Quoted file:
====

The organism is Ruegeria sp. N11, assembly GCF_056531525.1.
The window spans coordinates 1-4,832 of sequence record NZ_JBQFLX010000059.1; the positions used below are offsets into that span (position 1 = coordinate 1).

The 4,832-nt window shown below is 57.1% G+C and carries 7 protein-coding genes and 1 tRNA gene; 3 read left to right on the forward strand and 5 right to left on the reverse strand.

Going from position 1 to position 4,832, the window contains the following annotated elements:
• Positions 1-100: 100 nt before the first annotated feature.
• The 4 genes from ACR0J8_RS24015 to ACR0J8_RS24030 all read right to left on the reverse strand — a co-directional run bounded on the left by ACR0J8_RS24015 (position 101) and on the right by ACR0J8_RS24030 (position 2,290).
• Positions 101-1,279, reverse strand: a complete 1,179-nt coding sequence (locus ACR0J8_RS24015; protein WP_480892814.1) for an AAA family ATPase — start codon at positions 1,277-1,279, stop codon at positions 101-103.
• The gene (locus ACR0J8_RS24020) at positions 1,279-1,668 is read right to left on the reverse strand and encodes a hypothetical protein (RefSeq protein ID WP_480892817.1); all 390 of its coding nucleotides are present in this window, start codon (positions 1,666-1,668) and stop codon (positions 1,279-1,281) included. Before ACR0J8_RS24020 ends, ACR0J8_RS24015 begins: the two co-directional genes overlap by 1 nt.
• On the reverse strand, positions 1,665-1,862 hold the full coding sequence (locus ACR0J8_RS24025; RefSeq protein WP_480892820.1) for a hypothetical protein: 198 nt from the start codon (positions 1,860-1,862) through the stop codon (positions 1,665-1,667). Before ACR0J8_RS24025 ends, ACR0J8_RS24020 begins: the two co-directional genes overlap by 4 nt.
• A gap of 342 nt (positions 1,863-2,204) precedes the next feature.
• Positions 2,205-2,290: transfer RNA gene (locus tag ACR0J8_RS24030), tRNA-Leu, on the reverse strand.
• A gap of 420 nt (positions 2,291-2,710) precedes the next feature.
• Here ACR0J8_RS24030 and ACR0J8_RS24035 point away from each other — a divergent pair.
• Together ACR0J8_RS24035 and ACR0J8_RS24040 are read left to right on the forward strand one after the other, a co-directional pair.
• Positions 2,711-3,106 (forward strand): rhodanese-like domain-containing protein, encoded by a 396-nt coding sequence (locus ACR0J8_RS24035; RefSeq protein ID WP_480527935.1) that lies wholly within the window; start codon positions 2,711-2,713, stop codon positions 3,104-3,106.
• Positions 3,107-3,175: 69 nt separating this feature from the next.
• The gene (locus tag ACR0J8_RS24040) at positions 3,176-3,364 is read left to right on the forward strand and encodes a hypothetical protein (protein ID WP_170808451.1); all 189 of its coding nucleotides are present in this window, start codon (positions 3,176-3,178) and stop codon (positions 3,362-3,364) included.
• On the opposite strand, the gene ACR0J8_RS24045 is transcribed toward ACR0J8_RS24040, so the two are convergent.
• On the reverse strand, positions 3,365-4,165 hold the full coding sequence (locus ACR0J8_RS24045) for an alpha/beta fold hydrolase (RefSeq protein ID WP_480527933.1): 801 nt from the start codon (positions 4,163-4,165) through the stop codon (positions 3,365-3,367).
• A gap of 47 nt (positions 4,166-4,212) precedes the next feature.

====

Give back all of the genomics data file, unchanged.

The organism is Ruegeria sp. N11, assembly GCF_056531525.1.
The window spans coordinates 1-4,832 of sequence record NZ_JBQFLX010000059.1; the positions used below are offsets into that span (position 1 = coordinate 1).

The 4,832-nt window shown below is 57.1% G+C and carries 7 protein-coding genes and 1 tRNA gene; 3 read left to right on the forward strand and 5 right to left on the reverse strand.

Going from position 1 to position 4,832, the window contains the following annotated elements:
• Positions 1-100: 100 nt before the first annotated feature.
• The 4 genes from ACR0J8_RS24015 to ACR0J8_RS24030 all read right to left on the reverse strand — a co-directional run bounded on the left by ACR0J8_RS24015 (position 101) and on the right by ACR0J8_RS24030 (position 2,290).
• Positions 101-1,279, reverse strand: a complete 1,179-nt coding sequence (locus ACR0J8_RS24015; protein WP_480892814.1) for an AAA family ATPase — start codon at positions 1,277-1,279, stop codon at positions 101-103.
• The gene (locus ACR0J8_RS24020) at positions 1,279-1,668 is read right to left on the reverse strand and encodes a hypothetical protein (RefSeq protein ID WP_480892817.1); all 390 of its coding nucleotides are present in this window, start codon (positions 1,666-1,668) and stop codon (positions 1,279-1,281) included. Before ACR0J8_RS24020 ends, ACR0J8_RS24015 begins: the two co-directional genes overlap by 1 nt.
• On the reverse strand, positions 1,665-1,862 hold the full coding sequence (locus ACR0J8_RS24025; RefSeq protein WP_480892820.1) for a hypothetical protein: 198 nt from the start codon (positions 1,860-1,862) through the stop codon (positions 1,665-1,667). Before ACR0J8_RS24025 ends, ACR0J8_RS24020 begins: the two co-directional genes overlap by 4 nt.
• A gap of 342 nt (positions 1,863-2,204) precedes the next feature.
• Positions 2,205-2,290: transfer RNA gene (locus tag ACR0J8_RS24030), tRNA-Leu, on the reverse strand.
• A gap of 420 nt (positions 2,291-2,710) precedes the next feature.
• Here ACR0J8_RS24030 and ACR0J8_RS24035 point away from each other — a divergent pair.
• Together ACR0J8_RS24035 and ACR0J8_RS24040 are read left to right on the forward strand one after the other, a co-directional pair.
• Positions 2,711-3,106 (forward strand): rhodanese-like domain-containing protein, encoded by a 396-nt coding sequence (locus ACR0J8_RS24035; RefSeq protein ID WP_480527935.1) that lies wholly within the window; start codon positions 2,711-2,713, stop codon positions 3,104-3,106.
• Positions 3,107-3,175: 69 nt separating this feature from the next.
• The gene (locus tag ACR0J8_RS24040) at positions 3,176-3,364 is read left to right on the forward strand and encodes a hypothetical protein (protein ID WP_170808451.1); all 189 of its coding nucleotides are present in this window, start codon (positions 3,176-3,178) and stop codon (positions 3,362-3,364) included.
• On the opposite strand, the gene ACR0J8_RS24045 is transcribed toward ACR0J8_RS24040, so the two are convergent.
• On the reverse strand, positions 3,365-4,165 hold the full coding sequence (locus ACR0J8_RS24045) for an alpha/beta fold hydrolase (RefSeq protein ID WP_480527933.1): 801 nt from the start codon (positions 4,163-4,165) through the stop codon (positions 3,365-3,367).
• A gap of 47 nt (positions 4,166-4,212) precedes the next feature.